Background: Asthma is a common condition characterised by wheeze. Many different respiratory sounds are interpreted by parents as “wheeze” in young children.
Aim: To relate different respiratory sounds reported as wheeze in 2-year-olds to asthma outcomes at age 5 years.
Methods: As part of a longitudinal cohort study, parents completed respiratory questionnaires for their children at 2 and 5 years of age. Parents who reported wheeze were given options to describe the sound as rattling, purring or whistling.
Results: Of the 1371 2-year-olds surveyed, 210 had current wheeze, of whom 124 had rattle, 49 purr and 24 whistle. Children with whistle at 2 years were more likely to have mothers with asthma, and children with rattle and purr were more likely to be exposed to tobacco smoke. Wheeze status was ascertained at age 5 years in 162 (77%) children with wheeze at 2 years of age. Whistle persisted in 47% of affected children, rattle in 20%, and purr in 13% (p = 0.023). At 5 years of age, asthma medication was prescribed in 40% with whistle, 11% with rattle, and 18% with purr at 2 years of age (p = 0.017).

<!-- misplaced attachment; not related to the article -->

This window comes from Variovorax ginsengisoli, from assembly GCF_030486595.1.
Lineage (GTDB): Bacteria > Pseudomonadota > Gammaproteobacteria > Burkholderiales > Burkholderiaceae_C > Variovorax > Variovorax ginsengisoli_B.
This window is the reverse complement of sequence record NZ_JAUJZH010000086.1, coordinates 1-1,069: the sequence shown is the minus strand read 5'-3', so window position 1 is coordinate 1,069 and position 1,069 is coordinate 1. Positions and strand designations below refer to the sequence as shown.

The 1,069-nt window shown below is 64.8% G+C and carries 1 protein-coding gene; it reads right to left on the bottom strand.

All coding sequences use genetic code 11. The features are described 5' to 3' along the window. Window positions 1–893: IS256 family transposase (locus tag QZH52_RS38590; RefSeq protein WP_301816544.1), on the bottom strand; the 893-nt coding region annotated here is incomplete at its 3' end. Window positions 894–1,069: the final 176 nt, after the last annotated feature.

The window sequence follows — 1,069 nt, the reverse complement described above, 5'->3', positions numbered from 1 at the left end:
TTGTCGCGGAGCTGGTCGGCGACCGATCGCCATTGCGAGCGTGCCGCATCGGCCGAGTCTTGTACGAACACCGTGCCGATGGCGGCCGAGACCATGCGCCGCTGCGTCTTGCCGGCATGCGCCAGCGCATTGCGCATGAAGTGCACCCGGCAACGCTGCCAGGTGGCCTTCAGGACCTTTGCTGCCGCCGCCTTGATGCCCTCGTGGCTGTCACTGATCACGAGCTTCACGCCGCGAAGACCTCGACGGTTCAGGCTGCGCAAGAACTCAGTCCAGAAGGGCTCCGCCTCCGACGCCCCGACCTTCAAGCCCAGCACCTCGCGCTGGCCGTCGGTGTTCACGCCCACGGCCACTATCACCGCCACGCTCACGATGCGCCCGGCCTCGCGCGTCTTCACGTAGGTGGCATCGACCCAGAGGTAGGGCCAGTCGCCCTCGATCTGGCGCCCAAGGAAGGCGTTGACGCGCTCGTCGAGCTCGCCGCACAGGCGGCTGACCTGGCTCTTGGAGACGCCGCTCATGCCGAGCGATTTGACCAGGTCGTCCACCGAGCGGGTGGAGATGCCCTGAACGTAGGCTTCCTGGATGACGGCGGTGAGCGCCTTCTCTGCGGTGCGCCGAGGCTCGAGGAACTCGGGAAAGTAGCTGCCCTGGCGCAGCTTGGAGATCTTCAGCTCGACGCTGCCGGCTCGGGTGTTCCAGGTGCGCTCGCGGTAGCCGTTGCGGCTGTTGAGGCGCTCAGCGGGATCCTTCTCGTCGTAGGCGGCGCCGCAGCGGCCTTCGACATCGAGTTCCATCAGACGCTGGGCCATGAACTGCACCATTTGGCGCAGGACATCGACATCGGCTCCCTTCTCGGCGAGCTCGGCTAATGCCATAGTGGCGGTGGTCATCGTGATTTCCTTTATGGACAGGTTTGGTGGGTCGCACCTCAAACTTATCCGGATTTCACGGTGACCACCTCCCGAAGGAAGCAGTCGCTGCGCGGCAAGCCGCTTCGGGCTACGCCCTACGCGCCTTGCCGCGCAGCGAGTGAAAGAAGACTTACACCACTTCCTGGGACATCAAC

Conclusions: This study shows different risk factors and outcomes for different respiratory sounds in 2-year-olds: compared with other respiratory sounds, whistle is likely to persist and require asthma treatment in future.
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Funding: This study was funded by Asthma UK who was not involved in the study design, the collection, analysis, and interpretation of data, the writing of the report or the decision to submit the paper for publication.
Competing interests: None.
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